Taking It One Step at a Time

Whatever your reasons for getting healthy, breaking them down into manageable steps can lead to success.
Published March 9, 2016

Once upon a time, there was a crow perishing with thirst. This crow miraculously found a pitcher with water in it. But the water level was too low for the crow to reach. Desperate, the crow came up with a plan. It collected as many stones as it could carry, and dropped them one by one into the pitcher, until the water level was high enough to drink from it. There are many lessons that can be taken from this famous fable, but the main moral is this: Little by little does the trick.

It’s the same with any goal you’re working toward, whether it’s losing weight or training to run a 5K or even planning a family reunion. You may feel super­charged, but to make it to goal, you need to turn that motivation into action. Like the crow, you get there “stone by stone.” 

Create a behaviour chain
Looking down the road toward your ultimate weight­loss goal, or any big goal, can be a daunting vista. So take it in small steps that lead to where you want to be. Say, that as part of your weight­-loss efforts, you’d like to break out of your nightly ice cream habit that costs you an extra 8 SmartPointsTM values a day. To make this action stick, you can come up with a linked series of smaller actions. Your first one might be to substitute a piece of fruit as your 9 p.m. snack. You might follow that with an activity that takes you away from the kitchen and the siren song of that frozen treat: folding laundry, emailing a friend you owe a letter to, playing a game with your kids. Finally, use your My Day tracker or app to input your daily meals and snacks. Seeing where you’re at in your daily budget — without that ice cream hit — might be the final step you need to seal the deal on saying so long. If not, check out the Connect section of the mobile app for real life encouragement; or use our 24/7 chat to talk to one of our experts about overcoming your craving.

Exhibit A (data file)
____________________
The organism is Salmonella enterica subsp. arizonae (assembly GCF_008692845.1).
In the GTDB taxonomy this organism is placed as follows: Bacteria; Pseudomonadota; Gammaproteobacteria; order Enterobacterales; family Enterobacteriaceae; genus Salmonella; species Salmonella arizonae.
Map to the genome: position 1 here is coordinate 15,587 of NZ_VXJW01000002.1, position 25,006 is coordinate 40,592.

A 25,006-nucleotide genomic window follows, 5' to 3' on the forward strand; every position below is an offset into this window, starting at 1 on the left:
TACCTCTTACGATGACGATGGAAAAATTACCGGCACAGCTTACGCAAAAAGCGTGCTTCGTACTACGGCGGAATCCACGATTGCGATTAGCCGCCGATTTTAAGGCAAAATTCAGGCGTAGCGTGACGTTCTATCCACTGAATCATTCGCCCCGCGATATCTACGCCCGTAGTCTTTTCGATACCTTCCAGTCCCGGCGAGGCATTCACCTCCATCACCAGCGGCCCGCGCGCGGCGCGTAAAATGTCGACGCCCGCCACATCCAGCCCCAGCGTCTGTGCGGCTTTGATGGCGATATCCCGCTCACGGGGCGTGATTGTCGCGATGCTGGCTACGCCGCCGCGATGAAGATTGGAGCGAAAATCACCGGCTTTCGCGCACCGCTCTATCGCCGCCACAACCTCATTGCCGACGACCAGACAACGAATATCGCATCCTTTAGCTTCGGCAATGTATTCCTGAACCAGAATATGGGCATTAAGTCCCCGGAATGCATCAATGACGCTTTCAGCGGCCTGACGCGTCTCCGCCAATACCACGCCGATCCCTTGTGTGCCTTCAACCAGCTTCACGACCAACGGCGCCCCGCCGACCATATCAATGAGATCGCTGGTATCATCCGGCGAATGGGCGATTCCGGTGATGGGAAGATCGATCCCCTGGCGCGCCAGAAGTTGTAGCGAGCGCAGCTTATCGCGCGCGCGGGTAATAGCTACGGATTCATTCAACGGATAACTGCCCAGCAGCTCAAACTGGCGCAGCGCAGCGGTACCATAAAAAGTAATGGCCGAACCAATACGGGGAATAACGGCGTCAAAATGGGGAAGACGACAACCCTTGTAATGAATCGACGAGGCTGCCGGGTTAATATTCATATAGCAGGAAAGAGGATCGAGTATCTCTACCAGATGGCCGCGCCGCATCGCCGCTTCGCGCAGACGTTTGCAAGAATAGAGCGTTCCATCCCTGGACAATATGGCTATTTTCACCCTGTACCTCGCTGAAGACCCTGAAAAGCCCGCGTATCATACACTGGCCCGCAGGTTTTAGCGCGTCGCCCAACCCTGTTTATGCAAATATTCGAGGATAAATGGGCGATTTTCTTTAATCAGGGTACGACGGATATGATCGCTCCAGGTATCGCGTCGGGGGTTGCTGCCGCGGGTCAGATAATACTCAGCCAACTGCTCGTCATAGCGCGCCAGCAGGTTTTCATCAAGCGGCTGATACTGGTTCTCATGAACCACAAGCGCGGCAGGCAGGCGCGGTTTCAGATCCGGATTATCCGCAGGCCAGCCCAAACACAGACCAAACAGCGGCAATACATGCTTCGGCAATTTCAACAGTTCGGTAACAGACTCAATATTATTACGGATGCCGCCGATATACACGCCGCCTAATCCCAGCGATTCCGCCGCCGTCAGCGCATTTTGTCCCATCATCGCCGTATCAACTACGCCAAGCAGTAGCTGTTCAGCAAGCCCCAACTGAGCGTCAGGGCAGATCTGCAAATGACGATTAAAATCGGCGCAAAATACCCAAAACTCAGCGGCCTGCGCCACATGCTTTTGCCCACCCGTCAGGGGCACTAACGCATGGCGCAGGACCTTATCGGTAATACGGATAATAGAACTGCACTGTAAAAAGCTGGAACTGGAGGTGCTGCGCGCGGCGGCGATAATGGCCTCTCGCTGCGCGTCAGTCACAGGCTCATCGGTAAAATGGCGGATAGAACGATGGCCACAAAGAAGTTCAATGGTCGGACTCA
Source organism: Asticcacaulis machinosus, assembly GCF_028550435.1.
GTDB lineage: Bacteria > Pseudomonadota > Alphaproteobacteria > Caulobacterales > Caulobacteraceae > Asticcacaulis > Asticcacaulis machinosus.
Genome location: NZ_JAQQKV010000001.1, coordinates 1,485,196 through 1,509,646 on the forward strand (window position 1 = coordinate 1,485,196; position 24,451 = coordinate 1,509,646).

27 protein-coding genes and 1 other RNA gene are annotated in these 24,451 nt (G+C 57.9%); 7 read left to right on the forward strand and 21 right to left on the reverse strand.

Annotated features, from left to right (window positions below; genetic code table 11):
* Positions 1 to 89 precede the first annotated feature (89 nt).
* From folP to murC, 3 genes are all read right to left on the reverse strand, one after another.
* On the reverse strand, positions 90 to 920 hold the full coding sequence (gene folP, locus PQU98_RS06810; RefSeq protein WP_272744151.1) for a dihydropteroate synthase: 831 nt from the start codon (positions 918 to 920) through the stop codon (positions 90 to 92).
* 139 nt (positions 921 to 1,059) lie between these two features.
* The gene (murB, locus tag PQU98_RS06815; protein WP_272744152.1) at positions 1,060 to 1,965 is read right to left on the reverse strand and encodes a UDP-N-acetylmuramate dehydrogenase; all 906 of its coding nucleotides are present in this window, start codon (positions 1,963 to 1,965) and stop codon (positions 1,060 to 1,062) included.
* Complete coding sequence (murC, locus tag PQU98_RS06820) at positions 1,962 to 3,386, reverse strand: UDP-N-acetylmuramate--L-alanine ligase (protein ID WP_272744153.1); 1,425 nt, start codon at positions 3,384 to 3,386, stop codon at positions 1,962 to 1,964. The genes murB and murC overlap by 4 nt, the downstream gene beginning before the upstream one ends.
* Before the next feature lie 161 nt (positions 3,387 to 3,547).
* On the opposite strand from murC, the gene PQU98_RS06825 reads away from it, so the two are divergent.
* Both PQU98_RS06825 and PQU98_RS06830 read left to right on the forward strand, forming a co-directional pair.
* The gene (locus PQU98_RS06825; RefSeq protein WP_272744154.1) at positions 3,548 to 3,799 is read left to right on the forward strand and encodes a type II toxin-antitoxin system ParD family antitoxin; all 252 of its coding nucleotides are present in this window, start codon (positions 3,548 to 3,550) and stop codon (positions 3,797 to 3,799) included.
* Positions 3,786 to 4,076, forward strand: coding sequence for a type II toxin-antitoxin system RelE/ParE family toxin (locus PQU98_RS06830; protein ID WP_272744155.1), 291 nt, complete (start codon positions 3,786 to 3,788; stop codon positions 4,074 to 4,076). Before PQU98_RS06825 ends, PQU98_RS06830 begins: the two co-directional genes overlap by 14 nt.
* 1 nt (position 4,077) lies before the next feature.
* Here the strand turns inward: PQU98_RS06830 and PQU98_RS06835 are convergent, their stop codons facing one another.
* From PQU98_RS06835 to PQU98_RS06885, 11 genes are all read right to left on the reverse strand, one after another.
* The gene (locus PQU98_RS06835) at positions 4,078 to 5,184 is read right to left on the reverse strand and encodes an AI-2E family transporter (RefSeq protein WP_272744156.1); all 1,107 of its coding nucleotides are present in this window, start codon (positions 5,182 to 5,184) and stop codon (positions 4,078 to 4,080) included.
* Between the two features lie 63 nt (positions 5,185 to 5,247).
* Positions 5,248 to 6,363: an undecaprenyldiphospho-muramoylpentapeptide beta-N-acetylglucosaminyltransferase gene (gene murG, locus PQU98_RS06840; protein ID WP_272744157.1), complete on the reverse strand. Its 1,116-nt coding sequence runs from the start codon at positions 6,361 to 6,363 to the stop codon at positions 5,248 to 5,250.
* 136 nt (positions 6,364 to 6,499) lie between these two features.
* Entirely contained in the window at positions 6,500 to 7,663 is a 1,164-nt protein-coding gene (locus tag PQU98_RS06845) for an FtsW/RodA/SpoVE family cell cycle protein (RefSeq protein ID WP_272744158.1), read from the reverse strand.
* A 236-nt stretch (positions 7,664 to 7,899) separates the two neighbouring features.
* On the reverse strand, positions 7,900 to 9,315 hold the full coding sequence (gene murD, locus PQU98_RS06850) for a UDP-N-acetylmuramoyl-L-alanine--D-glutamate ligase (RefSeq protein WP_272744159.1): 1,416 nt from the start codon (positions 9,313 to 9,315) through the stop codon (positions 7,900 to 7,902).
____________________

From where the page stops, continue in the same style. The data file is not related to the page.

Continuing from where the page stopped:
Consider the Ws
A good way to set up a strong behaviour chain is to include steps that cover as many as possible of these four Ws: what, where, when, and who. In the example above, the “what” is having fruit instead of ice cream, the “when” is 9 p.m., the “where” is not the kitchen, and the “who” is the Connect community.

Mind over matter
Getting to where you want to be, whether it’s weight loss or other goals, involves your mental muscle as much as anything: Hone your problem-solving skills and minimize negative thinking, and you’re more likely to stay motivated and succeed.